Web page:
Another advantage of the remote is that you should get be able to “extend” the battery life and recording time of your camera. If your cameras in an inaccessible place (say outside on a car or aircraft), then you won’t have to record the irrelevant stuff in one long non-controllable clip.
How well does the remote perform ? Above is a short video of cycling through the menu system and also taking a few snapshots. You can see that the screen on the remote exactly mimics the screen on the camera. There is some lag between operating the remote, the camera responding, and then feeding back to the remote. This shouldn’t be too much of an issue for most people; you will just have to be a bit careful where some sort of timing precision is required, like in burst mode. You may need to employ a little bit of anticipation to get the shot or moment.
The remote can be used to control up to 50 cameras, but it is worth noting that it won’t independently control them. If you’ve got all 50 cameras paired to the remote, then if you change the mode to camera with the remote, all of them will be on camera, and they’ll all take a snapshot at the same time. ( Much is the pity I only have one camera to test. )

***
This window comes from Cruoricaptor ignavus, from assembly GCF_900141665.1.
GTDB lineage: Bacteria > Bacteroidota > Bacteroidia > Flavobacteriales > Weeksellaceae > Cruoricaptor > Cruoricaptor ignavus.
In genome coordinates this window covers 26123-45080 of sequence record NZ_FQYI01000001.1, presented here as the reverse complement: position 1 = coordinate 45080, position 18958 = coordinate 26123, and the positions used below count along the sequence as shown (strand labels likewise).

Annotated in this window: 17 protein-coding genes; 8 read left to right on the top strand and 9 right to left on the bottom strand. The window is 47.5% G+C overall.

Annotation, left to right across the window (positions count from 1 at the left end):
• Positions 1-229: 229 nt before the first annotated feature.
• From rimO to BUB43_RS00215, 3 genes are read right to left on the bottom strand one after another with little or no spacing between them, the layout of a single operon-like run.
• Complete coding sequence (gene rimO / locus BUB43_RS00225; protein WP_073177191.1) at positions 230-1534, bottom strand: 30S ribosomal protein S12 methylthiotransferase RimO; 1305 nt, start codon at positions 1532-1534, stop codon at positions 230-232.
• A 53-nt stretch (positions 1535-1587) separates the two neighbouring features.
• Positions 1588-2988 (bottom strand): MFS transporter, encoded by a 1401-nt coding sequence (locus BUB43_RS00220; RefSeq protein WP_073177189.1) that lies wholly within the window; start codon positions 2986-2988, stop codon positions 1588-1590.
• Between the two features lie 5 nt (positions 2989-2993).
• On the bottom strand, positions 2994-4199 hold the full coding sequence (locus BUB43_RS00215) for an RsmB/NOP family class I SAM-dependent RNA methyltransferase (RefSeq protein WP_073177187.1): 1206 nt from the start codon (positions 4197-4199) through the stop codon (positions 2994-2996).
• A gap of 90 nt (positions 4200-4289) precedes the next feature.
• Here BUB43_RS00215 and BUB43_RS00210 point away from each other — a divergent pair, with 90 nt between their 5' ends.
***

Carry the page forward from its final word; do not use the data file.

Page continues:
With the remotes implemented on other POV cameras I’ve tested, range has been rated at 10 metres, and in practical use, it’s been much less, especially where you’re using a waterproof housing. Using from say wrist to helmet this hasn’t been an issue, but it never would have worked from the deck to the top of a mast or similar. Using Wi-Fi , the range for the GoPro BacPac is substantially greater, even with the housing. In the end, I didn’t do a full test of the effective distance, because obviously the range will be affected by the environment you’re using it in. It’s fair to say though that it’s got a very long-range and it’s rated by GoPro at 600’ / 180m.